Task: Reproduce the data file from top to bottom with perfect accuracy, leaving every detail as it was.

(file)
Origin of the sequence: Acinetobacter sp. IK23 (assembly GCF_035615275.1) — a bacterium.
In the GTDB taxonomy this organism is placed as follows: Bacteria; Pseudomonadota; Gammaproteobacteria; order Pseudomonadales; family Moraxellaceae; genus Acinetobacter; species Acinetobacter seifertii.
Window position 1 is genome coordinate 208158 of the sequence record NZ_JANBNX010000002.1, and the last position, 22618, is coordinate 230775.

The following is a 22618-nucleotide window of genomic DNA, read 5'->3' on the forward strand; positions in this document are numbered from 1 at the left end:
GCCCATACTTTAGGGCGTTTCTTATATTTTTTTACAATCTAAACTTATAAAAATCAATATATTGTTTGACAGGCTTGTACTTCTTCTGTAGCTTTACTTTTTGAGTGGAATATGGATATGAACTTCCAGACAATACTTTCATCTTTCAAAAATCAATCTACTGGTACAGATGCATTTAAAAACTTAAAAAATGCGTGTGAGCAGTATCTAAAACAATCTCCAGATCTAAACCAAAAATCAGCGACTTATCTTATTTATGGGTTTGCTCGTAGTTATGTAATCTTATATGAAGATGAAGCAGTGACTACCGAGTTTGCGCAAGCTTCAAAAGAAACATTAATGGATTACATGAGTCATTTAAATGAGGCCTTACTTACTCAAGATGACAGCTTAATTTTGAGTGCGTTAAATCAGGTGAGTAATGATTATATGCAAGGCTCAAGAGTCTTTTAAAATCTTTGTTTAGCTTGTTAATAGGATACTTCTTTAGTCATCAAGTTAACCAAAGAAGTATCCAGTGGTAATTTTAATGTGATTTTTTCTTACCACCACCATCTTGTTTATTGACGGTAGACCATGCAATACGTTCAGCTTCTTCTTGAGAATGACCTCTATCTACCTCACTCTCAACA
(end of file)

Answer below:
Origin of the sequence: Acinetobacter sp. IK23 (assembly GCF_035615275.1) — a bacterium.
In the GTDB taxonomy this organism is placed as follows: Bacteria; Pseudomonadota; Gammaproteobacteria; order Pseudomonadales; family Moraxellaceae; genus Acinetobacter; species Acinetobacter seifertii.
Window position 1 is genome coordinate 208158 of the sequence record NZ_JANBNX010000002.1, and the last position, 22618, is coordinate 230775.

The following is a 22618-nucleotide window of genomic DNA, read 5'->3' on the forward strand; positions in this document are numbered from 1 at the left end:
GCCCATACTTTAGGGCGTTTCTTATATTTTTTTACAATCTAAACTTATAAAAATCAATATATTGTTTGACAGGCTTGTACTTCTTCTGTAGCTTTACTTTTTGAGTGGAATATGGATATGAACTTCCAGACAATACTTTCATCTTTCAAAAATCAATCTACTGGTACAGATGCATTTAAAAACTTAAAAAATGCGTGTGAGCAGTATCTAAAACAATCTCCAGATCTAAACCAAAAATCAGCGACTTATCTTATTTATGGGTTTGCTCGTAGTTATGTAATCTTATATGAAGATGAAGCAGTGACTACCGAGTTTGCGCAAGCTTCAAAAGAAACATTAATGGATTACATGAGTCATTTAAATGAGGCCTTACTTACTCAAGATGACAGCTTAATTTTGAGTGCGTTAAATCAGGTGAGTAATGATTATATGCAAGGCTCAAGAGTCTTTTAAAATCTTTGTTTAGCTTGTTAATAGGATACTTCTTTAGTCATCAAGTTAACCAAAGAAGTATCCAGTGGTAATTTTAATGTGATTTTTTCTTACCACCACCATCTTGTTTATTGACGGTAGACCATGCAATACGTTCAGCTTCTTCTTGAGAATGACCTCTATCTACCTCACTCTCAACA